Tuesday, February 7, 2012
A better way to structure a Solar Feed In Tariff (FIT)
A better way to structure a Solar Feed In Tariff (FIT):
I see the same issue each time I see a proposed solar FIT. The FIT provides a small amount of guaranteed revenue over a very long time, generally 20 years. The array returns investment in the first ten years and the investor or system owner generates revenue for the balance of the FIT.
This is a great and very successful model, but if you ask anyone who is interested in building a solar array, other than utility scale investors, they are only interested in the lifetime of free power it provides and how long it will take to pay for itself. Any extra income is just a bonus. All they really want and need to make a decision to build solar is to feel confident it will pay for itself in a reasonable timeframe which in this market is about five years.
The current FIT model invests too much money per installation for too long a period of time.
Let’s look at Palo Alto’s proposed FIT for a model.
They have proposed a $0.13/kWh produced for a period of 20 years. If I build a 10kW array with a PVWatts Factor of 1.2, it will have a projected production of 12,000kWh per year. The FIT will pay out $1,560/year for 20 years on this array for a grand total of $31,200 of incentives.
If we use an assumed cost of electricity as $.16/kWh then the value of solar generated energy would be $1920/yr. This, combined with the FIT brings our Simple ROI to 11+ years which is not a very strong incentive to install solar but good enough that I am sure the program will reach capacity every year and end up on a waiting list like every FIT before it.
The real question is how much solar did we create for the invested incentive dollars verses other options? In this case, if we assume we will spend $1 million per year for the next twenty years, we can install 32 each 10kW arrays per year. Since our incentive is flat and fixed, this number does not vary over duration of the FIT. We will install a total of 641 systems or 6.41MW which will produce an estimated 154 million kWh over the 20 year run.
So we invested $20 million and in return we generated 154 million kWh so our cost /kWh is $0.13/kWh. The invested incentive dollars per installed Watt would be $3.12/W.
So here is another option…
We will use the same $20 million dollars over the same period of time but apply it a bit differently. In this case our FIT will start at a much higher rate /kWh. A rate high enough that it will drop our ROI for the system owner to five years. However, at the end of this five years, we will also end their FIT incentive and then give the remaining money to someone else so they can build an array too.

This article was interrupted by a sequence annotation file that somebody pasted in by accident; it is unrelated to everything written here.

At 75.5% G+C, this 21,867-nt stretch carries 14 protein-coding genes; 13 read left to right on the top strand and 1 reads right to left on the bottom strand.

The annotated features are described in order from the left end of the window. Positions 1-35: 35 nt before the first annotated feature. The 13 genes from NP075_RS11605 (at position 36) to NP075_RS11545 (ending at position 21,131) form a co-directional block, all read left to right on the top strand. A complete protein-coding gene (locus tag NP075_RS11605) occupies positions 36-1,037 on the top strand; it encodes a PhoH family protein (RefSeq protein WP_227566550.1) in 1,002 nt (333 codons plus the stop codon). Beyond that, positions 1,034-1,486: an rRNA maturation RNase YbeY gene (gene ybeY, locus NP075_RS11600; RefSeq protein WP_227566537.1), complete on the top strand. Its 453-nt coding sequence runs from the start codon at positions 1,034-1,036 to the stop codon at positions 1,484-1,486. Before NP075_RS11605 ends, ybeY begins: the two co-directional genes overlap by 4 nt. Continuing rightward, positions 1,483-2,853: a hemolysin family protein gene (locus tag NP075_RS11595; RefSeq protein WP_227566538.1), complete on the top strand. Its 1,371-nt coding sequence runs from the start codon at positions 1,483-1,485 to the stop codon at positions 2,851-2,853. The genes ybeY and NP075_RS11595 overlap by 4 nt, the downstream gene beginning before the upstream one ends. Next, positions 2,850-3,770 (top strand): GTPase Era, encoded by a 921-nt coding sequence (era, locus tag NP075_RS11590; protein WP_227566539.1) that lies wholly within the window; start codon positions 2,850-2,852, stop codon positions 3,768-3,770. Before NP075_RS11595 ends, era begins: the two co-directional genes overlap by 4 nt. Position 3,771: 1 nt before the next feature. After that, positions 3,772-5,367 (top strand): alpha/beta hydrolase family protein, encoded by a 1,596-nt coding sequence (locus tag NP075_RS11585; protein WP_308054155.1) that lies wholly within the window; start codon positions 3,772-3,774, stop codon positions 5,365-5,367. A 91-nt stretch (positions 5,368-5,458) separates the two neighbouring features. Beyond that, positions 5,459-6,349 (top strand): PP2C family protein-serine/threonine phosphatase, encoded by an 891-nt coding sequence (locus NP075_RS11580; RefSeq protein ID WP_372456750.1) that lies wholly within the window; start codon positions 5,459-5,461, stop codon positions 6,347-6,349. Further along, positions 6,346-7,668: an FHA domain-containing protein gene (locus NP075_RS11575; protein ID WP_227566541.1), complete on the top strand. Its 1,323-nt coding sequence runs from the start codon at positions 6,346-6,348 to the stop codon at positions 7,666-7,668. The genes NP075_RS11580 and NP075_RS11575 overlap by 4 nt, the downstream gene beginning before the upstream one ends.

Now in order to pay off the system in five years, using the same cost of energy as the first scenario, we will need to bump the FIT incentive value to $0.25/kWh. So for five years we will pay out $3000/year for a total incentive of $15,000. Now the array has totally recouped its investment based on the same Simple ROI parameters as the first scenario and we have spent less than half of what the first scenario did per system so we can fund twice as many arrays. Our cost /kWh produced is only $0.063/Kwh versus the $0.13/kWh in the original scenario.
But I am not finished yet...
Since at the end of five years we no longer need to continue to pay out on this array, we can fund another. But what will the cost per installed Watt be in five years? Much lower if the trends of the past five are any indication. And what will the value of solar generated energy be in five years? Much higher if the trends of the fast five years are any indication. So because of these two moving variables, the new FIT payout in five years will be much lower than the one today because our parameter is to ensure the array pays for itself in five years. Lower construction cost and higher energy offset revenue reduces the required payout of the FIT /kWh.
The numbers get complicated and I have a spreadsheet to show where I came up with them that I can make available for you to scrutinize but let’s assume my trends are correct…the FIT amount in five years has dropped to $0.205 /kWh produced or $2,460/year or a total incentive from the FIT of only $12,300. Each year this ratio gets more impressive until the point where in about 15 years, we no longer even need the FIT to reach our five year Simple ROI goal. At this point, Solar has already achieved grid parity.
So for the same invested dollars by the FIT of $1 million per year for 20 years, we get 35.65MW of installed power that generates 855 million kWh over the FIT life. This has a net cost of only $0.023/kWh of invested incentive, a fraction of the current FIT model. This means our high impact short term rolling FIT has 556% more impact than the standard FIT model. The invested incentive dollars per installed Watt would only be $0.56/W which is lower than most grant and rebate incentives.
Government entities and utilities can get over 5.5 times the impact of invested incentive dollars by making these simple changes to the model.
Home Owners and businesses do not need a 20 year FIT, they just need to know that the array is a good investment that will pay off in a reasonable timeframe. The key to a workable FIT is not a long term FIT, it is a short term FIT that pays just enough to ensure an array will recover investment in five years or less.
If you would like a copy of my spreadsheet, feel free to email me at joe@EISsolar.com and I will send it to you.
Energy Independent Solutions